The findings contradict Trump's main alibi denying the veracity of a dossier that alleges salacious details about his interactions with prostitutes in Moscow. Even though Trump told Comey on two separate occasions that the dossier "couldn't be true" because of how little time he spent in Moscow on that trip, Bloomberg reports that Trump flew to Russia in a private jet owned by his business partner, rather than on his own jet, making his timeline a bit muddier.

Trump fired Comey last year, and aspects of his explanation regarding the trip to Moscow are detailed in Comey's recently released memoir, A Higher Loyalty. The dossier, compiled by a British ex-spy, remains unverified, though Comey has said some aspects of it were "corroborated by other intelligence."

Social media posts, such as a Facebook photo posted by a Russian restaurant, show that Trump was in Moscow the night before the pageant began. He partied with the pageant's host on a Friday night before spending Saturday touring Moscow and attending the pageant. Trump's own tweets show that he spent more than a full day in the city before flying back to New York early Sunday morning. Read more at Bloomberg. Summer Meza

5:00 p.m. ET
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Nine people were killed and 16 injured Monday afternoon when a man drove a van down a Toronto sidewalk, authorities said. The driver of the vehicle is in custody, though authorities have yet to identify a motive.

The incident occurred down a busy stretch of Yonge Street in Toronto's North York neighborhood. Toronto Deputy Police Chief Peter Yuen told reporters that authorities would be on the scene for "days," and that the investigation would be "complex."

An eyewitness told BBC News that she saw a white car plow through pedestrians. "So many people [were] shouting, 'Stop the car,' but he didn't," the woman said. "He just [kept] moving." Kimberly Alters

This is a breaking news story that will be updated as more details become available.

2:31 p.m. ET
iStock.

Something stinks in the far reaches of our solar system.

A study published in the journal Nature Astronomy on Monday suggests that the clouds that form the upper atmosphere of Uranus are largely composed of hydrogen sulfide gas — the same compound found in rotting eggs that produces their signature odor.

Scientists have speculated about whether Uranus' clouds contained hydrogen sulfide or ammonia, which is found in Jupiter's and Saturn's atmospheres, Space reported. But until now, there has been no concrete proof; Jupiter and Saturn, meanwhile, are much closer to Earth, and thus much easier to observe. The "lucky break" that allowed researchers to finally observe the miniscule gas particles in Uranus' atmosphere was the Gemini telescope in Hawaii, said Leigh Fletcher, one of the co-authors of the study.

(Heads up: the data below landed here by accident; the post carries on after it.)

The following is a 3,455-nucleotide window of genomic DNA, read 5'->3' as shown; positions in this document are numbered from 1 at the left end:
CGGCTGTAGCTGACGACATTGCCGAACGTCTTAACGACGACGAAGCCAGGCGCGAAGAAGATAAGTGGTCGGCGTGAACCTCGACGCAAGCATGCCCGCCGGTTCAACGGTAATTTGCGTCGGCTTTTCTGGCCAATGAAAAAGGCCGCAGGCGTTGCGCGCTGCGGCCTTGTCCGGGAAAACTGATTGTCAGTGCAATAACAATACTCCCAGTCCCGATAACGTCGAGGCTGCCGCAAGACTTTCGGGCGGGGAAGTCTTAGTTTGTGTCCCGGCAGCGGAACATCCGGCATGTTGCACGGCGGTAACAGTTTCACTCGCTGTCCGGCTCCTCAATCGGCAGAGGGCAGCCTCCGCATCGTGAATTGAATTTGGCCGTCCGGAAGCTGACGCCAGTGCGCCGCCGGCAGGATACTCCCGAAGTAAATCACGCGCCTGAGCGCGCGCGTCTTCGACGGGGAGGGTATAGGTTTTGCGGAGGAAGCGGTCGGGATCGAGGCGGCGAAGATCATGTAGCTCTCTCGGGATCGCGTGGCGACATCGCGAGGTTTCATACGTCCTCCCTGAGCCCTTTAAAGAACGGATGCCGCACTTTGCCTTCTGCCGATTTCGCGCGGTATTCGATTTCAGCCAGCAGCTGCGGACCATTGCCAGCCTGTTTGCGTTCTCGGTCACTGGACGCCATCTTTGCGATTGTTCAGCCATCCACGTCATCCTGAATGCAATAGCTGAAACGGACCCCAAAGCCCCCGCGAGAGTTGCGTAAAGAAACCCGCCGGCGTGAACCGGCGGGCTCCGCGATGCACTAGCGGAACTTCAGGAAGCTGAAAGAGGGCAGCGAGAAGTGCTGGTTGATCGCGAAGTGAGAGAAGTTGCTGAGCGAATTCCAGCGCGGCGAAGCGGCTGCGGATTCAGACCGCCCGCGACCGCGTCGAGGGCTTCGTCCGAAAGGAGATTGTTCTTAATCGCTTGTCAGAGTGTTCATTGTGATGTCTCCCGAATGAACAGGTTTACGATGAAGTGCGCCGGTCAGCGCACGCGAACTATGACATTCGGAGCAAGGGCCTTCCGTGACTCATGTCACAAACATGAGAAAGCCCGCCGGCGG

Based on what they've discovered about Uranus, scientists now theorize that Neptune's atmosphere may contain hydrogen sulfide as well — which may make humans reluctant visitors to the far-off planets. But Patrick Irwin, the study's lead author, says the rotten egg smell would be the least of anyone's concerns: "Suffocation and exposure in the atmosphere" would be a much bigger problem to worry about, he quipped.

Read more about the study at Space. Shivani Ishwar

2:18 p.m. ET
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Nashville police have confirmed that the 29-year-old man suspected of opening fire in a local Waffle House over the weekend has been taken into custody. Travis Reinking, of Illinois, opened fire early Sunday morning in the restaurant, killing four people and injuring four others. He fled the scene nude after being disarmed by another Waffle House patron, James Shaw Jr., and had been the subject of an intense manhunt.

Reinking was arrested last July by the Secret Service on charges that he was in a restricted area outside the White House, and had four of his guns seized, including the AR-15 rifle police said he used in Sunday's shooting. Jeva Lange